(This piece was written for The New Fillmore’s Jazz Celebration issue in the summer of 2014, but was not published – to protect Alden’s privacy during those trying times.)

Alden Gilchrist opens the front door, dressed in a neatly pressed red shirt and khakis, looking for all the world like someone who has not spent the better part of the past six months in hospital beds. Except for the fact that a happy hug indicates there is much less of him than six months ago, it would be easy to believe the energetic octogenarian is ready to pick up his choral conductor’s baton.

It has, though, been some time off the podium for Gilchrist. He conducted the Calvary Presbyterian Church choir and accompanying orchestra for the annual Christmas concert, which included two major works, the “Gloria” by Francis Poulenc followed by the equally famed (and difficult) “Gloria” by Antonio Vivaldi. Shortly afterward, though, he suffered an illness which has prevented his return.

Gilchrist first came to the historic church at Jackson and Fillmore in the early 1950s to play the organ. Except for a brief study tour to France, he has never left. (The New Fillmore carried a full-age feature on the occasion of his fiftieth anniversary.)

This reporter, along with another Calvary member, was lucky enough to be authorized to take lunch one recent Sunday. Because he has a veritable flash mob of friends and admirers, and because his physicians mandate rest, Gilchrist’s friends and the Calvary staff have kept rigid rules in place in the interest of his health and recovery. Those who know him, which includes most of Greater San Francisco, know also that the gregarious musician would have nonstop visitors partying with him if the choice were left to him.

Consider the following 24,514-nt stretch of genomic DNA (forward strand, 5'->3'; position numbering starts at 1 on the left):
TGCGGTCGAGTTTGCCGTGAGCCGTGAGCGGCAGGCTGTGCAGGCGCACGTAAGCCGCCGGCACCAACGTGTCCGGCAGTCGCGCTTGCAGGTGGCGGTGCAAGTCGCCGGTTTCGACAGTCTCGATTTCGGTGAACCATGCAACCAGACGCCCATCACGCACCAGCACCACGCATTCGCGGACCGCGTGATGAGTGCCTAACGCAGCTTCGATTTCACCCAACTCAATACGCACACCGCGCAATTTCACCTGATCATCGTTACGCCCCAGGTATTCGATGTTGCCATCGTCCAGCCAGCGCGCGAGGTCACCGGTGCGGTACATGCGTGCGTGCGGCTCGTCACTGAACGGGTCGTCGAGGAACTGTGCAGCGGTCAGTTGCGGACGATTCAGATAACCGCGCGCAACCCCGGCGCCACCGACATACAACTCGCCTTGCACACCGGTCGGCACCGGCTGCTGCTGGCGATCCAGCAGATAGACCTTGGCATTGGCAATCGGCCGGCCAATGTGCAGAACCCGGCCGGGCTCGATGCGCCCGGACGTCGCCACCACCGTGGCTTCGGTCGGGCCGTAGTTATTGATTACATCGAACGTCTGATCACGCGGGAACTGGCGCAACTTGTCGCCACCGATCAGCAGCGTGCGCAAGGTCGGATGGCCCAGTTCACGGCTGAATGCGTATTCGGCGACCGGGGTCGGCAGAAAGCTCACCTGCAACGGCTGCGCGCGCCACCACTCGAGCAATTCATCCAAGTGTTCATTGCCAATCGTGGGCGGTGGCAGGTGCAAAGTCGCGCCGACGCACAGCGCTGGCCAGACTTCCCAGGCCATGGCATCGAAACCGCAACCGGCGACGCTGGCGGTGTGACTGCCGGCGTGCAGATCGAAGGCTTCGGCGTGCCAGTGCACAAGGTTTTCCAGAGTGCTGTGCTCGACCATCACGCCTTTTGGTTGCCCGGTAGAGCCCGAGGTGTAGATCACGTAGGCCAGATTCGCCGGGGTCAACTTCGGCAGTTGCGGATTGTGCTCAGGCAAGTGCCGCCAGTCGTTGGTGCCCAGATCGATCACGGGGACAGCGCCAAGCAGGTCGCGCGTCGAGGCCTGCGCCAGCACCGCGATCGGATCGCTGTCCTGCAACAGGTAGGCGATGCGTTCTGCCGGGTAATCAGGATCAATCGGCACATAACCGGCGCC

Gilchrist has little enthusiasm, these days, for hospitals – in which he has had both life-saving treatment and very bad times. But his hope is that his hospital days are over.

Temporary choir Director John Kendall Bailey is filling in for Gilchrist at Calvary. But the venerable maestro continues to work with Bailey and Calvary Pastor John Weems to maintain reputation for musical innovation he began to build more than a half-century ago. These days, Gilchrist is counting on his doctors – and his vaunted exuberance for life – to get him back on the podium, or close by, one day soon.

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